creative life

The Perfection Paradox

The Perfection Paradox

I recently listened to a motivating, inspiring podcast where the guest shared this advice: Be OK with B- work.

B MINUS.

That stopped me in my tracks.

I’m not a B- person. I suspect you’re not either. We strive for that A every time, right?

After my initial shock wore off, I thought it through.

What does B- work look like?

Well, it’s a passing grade. It’s not perfect, but it’s not a failure either. And, I think more importantly to her point, it’s done. Taking that a step further, it’s done in a reasonable amount of time.

That’s the thing with striving for that A every single time: Sometimes the work doesn’t get done because, well, it’s not perfect and if it’s not perfect, what’s the point? Why put it out there? Or, it takes so long to make it perfect that the amount of time isn’t commensurate with the income generated.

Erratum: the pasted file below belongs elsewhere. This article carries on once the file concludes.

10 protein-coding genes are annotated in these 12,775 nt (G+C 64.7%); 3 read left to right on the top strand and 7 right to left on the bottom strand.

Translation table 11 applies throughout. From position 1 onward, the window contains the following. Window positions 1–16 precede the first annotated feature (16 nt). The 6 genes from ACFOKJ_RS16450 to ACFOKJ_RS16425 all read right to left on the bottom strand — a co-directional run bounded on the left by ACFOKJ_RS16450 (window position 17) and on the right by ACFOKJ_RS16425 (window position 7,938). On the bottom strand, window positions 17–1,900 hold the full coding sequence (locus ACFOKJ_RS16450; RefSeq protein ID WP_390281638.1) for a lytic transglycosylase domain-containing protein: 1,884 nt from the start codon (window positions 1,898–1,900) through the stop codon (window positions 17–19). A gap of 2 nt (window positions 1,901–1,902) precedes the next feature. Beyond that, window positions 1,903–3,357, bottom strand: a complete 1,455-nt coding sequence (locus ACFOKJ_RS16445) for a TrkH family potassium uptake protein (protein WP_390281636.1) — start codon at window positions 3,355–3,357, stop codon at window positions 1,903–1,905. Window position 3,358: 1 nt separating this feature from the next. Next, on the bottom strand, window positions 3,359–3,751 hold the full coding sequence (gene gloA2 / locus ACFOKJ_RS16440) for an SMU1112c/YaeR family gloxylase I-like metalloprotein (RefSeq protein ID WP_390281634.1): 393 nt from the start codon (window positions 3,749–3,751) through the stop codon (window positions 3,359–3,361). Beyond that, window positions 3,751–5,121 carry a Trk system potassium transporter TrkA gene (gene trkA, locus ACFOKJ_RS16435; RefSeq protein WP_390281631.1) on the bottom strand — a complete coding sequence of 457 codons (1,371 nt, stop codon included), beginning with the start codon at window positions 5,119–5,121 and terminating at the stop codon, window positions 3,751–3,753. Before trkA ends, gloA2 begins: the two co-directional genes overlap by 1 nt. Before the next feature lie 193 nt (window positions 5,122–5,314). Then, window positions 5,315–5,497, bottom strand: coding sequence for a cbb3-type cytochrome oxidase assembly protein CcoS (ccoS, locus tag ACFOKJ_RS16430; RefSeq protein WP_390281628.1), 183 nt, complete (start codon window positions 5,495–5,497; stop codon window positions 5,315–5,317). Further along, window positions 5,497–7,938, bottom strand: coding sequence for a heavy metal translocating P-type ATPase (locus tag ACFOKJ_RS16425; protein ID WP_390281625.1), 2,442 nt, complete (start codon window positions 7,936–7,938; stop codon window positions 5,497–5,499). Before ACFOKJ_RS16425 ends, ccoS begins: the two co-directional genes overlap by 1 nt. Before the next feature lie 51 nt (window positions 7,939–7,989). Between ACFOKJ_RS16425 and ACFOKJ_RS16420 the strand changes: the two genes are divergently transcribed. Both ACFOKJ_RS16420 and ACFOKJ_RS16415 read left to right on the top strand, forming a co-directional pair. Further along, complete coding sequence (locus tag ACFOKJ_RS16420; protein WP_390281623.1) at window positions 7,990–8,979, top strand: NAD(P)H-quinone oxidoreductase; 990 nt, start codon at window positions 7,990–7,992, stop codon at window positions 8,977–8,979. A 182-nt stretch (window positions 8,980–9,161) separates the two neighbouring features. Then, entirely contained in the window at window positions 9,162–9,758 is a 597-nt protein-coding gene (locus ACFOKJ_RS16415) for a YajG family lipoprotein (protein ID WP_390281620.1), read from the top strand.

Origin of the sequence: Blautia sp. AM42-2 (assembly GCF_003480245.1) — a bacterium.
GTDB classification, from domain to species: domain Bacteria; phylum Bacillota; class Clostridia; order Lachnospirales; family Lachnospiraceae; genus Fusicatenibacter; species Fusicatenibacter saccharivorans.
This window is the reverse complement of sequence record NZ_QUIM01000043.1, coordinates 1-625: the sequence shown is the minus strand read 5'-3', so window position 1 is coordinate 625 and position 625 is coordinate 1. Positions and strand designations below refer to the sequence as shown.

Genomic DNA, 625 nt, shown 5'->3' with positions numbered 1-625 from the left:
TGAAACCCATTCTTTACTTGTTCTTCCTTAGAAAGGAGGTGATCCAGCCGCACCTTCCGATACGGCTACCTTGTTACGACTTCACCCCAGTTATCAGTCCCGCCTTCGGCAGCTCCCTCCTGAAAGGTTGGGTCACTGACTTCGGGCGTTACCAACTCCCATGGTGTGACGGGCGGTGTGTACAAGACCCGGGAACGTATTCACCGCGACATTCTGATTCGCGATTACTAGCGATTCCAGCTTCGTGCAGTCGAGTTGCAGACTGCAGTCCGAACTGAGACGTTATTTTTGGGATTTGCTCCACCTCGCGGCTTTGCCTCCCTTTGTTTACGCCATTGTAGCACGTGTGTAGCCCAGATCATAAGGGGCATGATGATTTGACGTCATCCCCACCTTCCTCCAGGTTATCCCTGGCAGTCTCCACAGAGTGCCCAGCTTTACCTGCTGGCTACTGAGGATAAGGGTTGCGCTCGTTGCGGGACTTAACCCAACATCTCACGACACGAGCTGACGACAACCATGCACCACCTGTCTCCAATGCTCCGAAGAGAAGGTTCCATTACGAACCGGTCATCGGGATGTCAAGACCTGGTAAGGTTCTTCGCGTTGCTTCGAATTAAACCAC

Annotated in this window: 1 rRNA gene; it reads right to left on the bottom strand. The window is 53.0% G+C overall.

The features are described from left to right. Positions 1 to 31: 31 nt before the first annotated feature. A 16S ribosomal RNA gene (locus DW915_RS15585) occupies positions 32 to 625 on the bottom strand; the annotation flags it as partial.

I get it. I fall victim to this in a number of ways. For me, it’s not usually about completing the work but rather putting the work out there.

I think, “Well, I can keep tinkering. It’s not exactly how I want it, so I won’t send this pitch yet. I’ll keep working on it.” Then time passes and the pitch never goes out.

We want to produce great work.

No, we want to produce perfect work.

The problem, though, is that in that striving toward perfection, do you miss opportunities to complete good work?

But you can choose between the two disparate sides (hence the paradox): Either nothing you ever produce is perfect or everything you produce is perfect (just as it is).

It’s a mindset shift that can take you from paralysis to publication.

There’s a related quote that comes to mind:

“Each of you is perfect the way you are … and you can use a little improvement.” — Shunryu Suzuki

Maybe that’s the way to approach our work, as long as that “little improvement” doesn’t become an attempt at striding toward perfection but rather getting good work to completion.

I’m not sure I’d ever be OK with B- work, to be honest. Maybe A- or B+ work?

But, at the end of the day, B- work helps more people than incomplete, never-published-because-it’s-not-perfect work.